In a strange move, Google has formally announced the new Chromecast with Google TV HD and made it widely available today. Coming in at $29.99, this new Chromecast with Google TV is more affordable than the existing Chromecast and does a few things differently than its predecessor. Overall, the story goes down the price for this device, and $29.99 is a good one to start with. However, in the end, I’m still a little surprised by this release.
Let’s get the facts out of the way first. This new HD Chromecast outputs a 1080p signal compared to the previous (and still available) Chromecast, along with Google TV’s 4K output. It has slightly less RAM at 1.5GB versus the original 2GB and storage remains the same at 8GB. And the processor is also slightly less capable than the 4K model. It’s a long list of downgrades, and as I’m writing this, you can get the first-gen version for $40-$50 at many retailers.
It’s easy to dismiss this new version of Google’s Chromecast pretty quickly if you just look at the specific sheet, but I’m still hoping it will be suitable for some people for some reason. there are upgrade With the device that needs to be considered, let’s talk about them before dismissing this slightly bugged Chromecast.
new os version 12
from the beginning, This new Chromecast is running Android/Google TV 12 out of the box. We’ll have our unit later today, but I doubt it will mean any significant difference in look or UI. This could mean better performance and a smoother experience across the board. Not sure yet, but the current Chromecast with Google TV is running Google TV 10, so this version is a full 2 years ahead of what we currently have on offer.
better update capability
While the performance should be better – even with a lower capacity processor and slightly less RAM – One part of Google TV 12 that is undeniably better is the update process. With this version of the OS, Google can update it via a storage partition instead of relying on user-facing storage, and this means that this Chromecast will indeed be able to receive major OS updates in the future, Unlike the current 4K Chromecast which is still stuck on Android 10.
Although a little less powerful, the new processor in Chromecast with Google TV HD has a trick the core can’t claim to have: AV1 decoding. AV1 is a newer codec that is more efficient with high-quality video streaming than the existing H.264 standard that relies on the native Chromecast. As an example, YouTube has been pushing for this codec to be natively controlled by hardware partners of late, so it looks like AV1 may become the standard down the road.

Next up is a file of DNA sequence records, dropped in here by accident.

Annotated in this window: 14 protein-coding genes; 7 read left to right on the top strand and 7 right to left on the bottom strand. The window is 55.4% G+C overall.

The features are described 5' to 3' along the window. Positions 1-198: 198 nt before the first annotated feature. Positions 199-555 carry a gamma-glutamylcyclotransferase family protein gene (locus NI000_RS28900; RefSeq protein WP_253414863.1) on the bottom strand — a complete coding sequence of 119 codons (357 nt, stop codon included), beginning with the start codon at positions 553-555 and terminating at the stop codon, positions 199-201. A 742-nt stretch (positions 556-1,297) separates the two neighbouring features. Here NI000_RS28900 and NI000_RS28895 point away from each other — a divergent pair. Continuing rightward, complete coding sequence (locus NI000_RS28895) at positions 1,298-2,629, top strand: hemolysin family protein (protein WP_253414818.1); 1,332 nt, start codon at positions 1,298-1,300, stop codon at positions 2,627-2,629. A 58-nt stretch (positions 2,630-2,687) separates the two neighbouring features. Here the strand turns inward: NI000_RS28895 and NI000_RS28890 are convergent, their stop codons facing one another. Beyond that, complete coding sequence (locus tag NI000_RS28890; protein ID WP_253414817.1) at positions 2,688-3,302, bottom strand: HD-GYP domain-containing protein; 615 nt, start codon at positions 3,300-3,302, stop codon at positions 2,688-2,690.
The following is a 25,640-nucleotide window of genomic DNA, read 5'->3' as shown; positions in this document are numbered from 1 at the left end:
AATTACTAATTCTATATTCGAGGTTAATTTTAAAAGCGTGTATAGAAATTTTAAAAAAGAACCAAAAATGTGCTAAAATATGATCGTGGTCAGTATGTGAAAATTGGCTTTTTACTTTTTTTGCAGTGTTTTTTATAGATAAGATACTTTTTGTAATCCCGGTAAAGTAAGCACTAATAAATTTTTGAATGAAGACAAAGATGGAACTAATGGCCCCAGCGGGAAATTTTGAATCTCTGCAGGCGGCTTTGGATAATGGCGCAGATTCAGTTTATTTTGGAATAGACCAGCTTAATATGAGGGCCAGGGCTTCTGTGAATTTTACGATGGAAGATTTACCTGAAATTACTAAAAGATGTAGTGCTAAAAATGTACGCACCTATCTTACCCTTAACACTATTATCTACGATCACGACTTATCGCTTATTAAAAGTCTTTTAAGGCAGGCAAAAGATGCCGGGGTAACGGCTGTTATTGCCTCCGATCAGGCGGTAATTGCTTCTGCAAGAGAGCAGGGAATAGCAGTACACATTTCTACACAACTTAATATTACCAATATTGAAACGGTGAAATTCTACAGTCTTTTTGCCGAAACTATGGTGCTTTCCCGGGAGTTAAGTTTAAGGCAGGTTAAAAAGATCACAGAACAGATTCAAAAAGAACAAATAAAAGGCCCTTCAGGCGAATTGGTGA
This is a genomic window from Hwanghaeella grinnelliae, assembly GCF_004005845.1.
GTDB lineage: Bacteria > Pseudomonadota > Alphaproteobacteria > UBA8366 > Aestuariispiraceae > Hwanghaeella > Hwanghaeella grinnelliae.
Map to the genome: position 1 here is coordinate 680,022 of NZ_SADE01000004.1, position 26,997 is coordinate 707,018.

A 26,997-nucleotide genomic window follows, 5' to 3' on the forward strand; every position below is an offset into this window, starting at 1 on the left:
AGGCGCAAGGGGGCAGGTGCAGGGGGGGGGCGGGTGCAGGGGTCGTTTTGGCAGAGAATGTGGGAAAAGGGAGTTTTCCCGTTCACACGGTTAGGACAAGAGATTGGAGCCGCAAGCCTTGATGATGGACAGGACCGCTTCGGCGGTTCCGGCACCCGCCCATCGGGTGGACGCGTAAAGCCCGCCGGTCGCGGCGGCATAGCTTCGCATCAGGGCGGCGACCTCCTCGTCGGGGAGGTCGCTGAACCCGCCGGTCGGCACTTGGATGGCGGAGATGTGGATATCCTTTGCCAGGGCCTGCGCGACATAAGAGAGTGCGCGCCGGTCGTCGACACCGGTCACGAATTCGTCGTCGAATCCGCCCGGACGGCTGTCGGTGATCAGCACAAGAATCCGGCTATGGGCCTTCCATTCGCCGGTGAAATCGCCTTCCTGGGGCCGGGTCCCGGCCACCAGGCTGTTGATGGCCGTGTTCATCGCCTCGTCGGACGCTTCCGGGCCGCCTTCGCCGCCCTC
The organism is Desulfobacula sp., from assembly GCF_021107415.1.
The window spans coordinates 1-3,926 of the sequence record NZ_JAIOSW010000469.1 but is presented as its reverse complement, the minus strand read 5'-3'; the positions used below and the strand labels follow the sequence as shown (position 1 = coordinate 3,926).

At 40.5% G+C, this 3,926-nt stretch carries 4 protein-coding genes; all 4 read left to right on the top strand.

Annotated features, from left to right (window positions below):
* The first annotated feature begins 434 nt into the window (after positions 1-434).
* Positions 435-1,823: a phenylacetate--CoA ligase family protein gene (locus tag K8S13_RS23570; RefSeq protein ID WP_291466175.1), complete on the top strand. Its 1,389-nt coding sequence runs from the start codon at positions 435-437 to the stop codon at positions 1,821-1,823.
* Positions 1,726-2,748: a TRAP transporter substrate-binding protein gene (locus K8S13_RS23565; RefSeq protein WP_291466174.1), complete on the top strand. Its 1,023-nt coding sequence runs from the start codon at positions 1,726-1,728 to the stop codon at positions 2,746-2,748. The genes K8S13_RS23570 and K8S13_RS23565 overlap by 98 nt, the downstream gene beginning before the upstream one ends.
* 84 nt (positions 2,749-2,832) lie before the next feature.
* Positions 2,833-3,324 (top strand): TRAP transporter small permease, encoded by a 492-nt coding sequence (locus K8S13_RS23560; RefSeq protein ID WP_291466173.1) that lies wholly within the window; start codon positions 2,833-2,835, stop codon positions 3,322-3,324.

low resolution, high speed
In the end, it may not be a feature, but This would undoubtedly be contrary to Google’s decision to stick with the HD version of the Chromecast. No matter how you cut it, 4K is inherently more stressful on the processor than standard HD. We see this all the time with Chromebooks: When the screen resolution goes up, the performance goes down. It’s simple math and when you force the CPU to push more pixels around, every single task becomes more intensive.
With the lower resolution, the new Chromecast will have far less overhead to manage with both the UI and video playback. And with many consumers still waiting to jump to 4K or not as concerned about high-resolution as possible, 1080p may be enough for many of them, at least in the next few years.
Still, the move to launch an affordable Chromecast with Google TV option a full 2 years after the original is strange. Had the two launched closer together, I would have got it. But at the end of 2022, I think we are at the point where this device should launch with an updated 4K Chromecast with more memory, better CPU and more RAM. Without that option, the lineup seems very different to me, and it doesn’t make sense until the sale price (that we know of) sees this Chromecast with Google TV HD hitting sub-$20 price points. Will not done.